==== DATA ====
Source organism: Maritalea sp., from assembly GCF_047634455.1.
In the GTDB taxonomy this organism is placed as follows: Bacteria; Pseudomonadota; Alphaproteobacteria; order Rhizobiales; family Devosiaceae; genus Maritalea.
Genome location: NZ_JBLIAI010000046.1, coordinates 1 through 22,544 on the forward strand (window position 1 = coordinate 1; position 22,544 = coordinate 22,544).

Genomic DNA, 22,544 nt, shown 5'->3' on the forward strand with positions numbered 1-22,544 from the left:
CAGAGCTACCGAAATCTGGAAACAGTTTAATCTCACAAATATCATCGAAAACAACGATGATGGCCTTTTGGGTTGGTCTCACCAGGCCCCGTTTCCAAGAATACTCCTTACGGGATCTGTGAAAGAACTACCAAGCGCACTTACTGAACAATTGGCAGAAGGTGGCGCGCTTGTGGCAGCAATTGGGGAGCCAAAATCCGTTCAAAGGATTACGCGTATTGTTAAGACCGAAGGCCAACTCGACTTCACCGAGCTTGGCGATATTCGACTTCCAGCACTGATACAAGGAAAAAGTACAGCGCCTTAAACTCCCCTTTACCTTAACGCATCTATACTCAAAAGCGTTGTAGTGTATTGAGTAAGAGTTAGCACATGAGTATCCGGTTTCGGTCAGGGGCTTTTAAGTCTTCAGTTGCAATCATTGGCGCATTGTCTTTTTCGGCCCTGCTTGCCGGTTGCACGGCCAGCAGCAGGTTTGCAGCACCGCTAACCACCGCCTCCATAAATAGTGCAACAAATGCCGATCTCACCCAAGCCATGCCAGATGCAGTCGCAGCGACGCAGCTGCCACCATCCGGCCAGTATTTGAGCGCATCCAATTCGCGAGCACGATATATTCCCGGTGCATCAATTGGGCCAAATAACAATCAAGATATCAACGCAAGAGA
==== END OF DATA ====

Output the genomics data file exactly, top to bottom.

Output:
Source organism: Maritalea sp., from assembly GCF_047634455.1.
In the GTDB taxonomy this organism is placed as follows: Bacteria; Pseudomonadota; Alphaproteobacteria; order Rhizobiales; family Devosiaceae; genus Maritalea.
Genome location: NZ_JBLIAI010000046.1, coordinates 1 through 22,544 on the forward strand (window position 1 = coordinate 1; position 22,544 = coordinate 22,544).

Genomic DNA, 22,544 nt, shown 5'->3' on the forward strand with positions numbered 1-22,544 from the left:
CAGAGCTACCGAAATCTGGAAACAGTTTAATCTCACAAATATCATCGAAAACAACGATGATGGCCTTTTGGGTTGGTCTCACCAGGCCCCGTTTCCAAGAATACTCCTTACGGGATCTGTGAAAGAACTACCAAGCGCACTTACTGAACAATTGGCAGAAGGTGGCGCGCTTGTGGCAGCAATTGGGGAGCCAAAATCCGTTCAAAGGATTACGCGTATTGTTAAGACCGAAGGCCAACTCGACTTCACCGAGCTTGGCGATATTCGACTTCCAGCACTGATACAAGGAAAAAGTACAGCGCCTTAAACTCCCCTTTACCTTAACGCATCTATACTCAAAAGCGTTGTAGTGTATTGAGTAAGAGTTAGCACATGAGTATCCGGTTTCGGTCAGGGGCTTTTAAGTCTTCAGTTGCAATCATTGGCGCATTGTCTTTTTCGGCCCTGCTTGCCGGTTGCACGGCCAGCAGCAGGTTTGCAGCACCGCTAACCACCGCCTCCATAAATAGTGCAACAAATGCCGATCTCACCCAAGCCATGCCAGATGCAGTCGCAGCGACGCAGCTGCCACCATCCGGCCAGTATTTGAGCGCATCCAATTCGCGAGCACGATATATTCCCGGTGCATCAATTGGGCCAAATAACAATCAAGATATCAACGCAAGAGA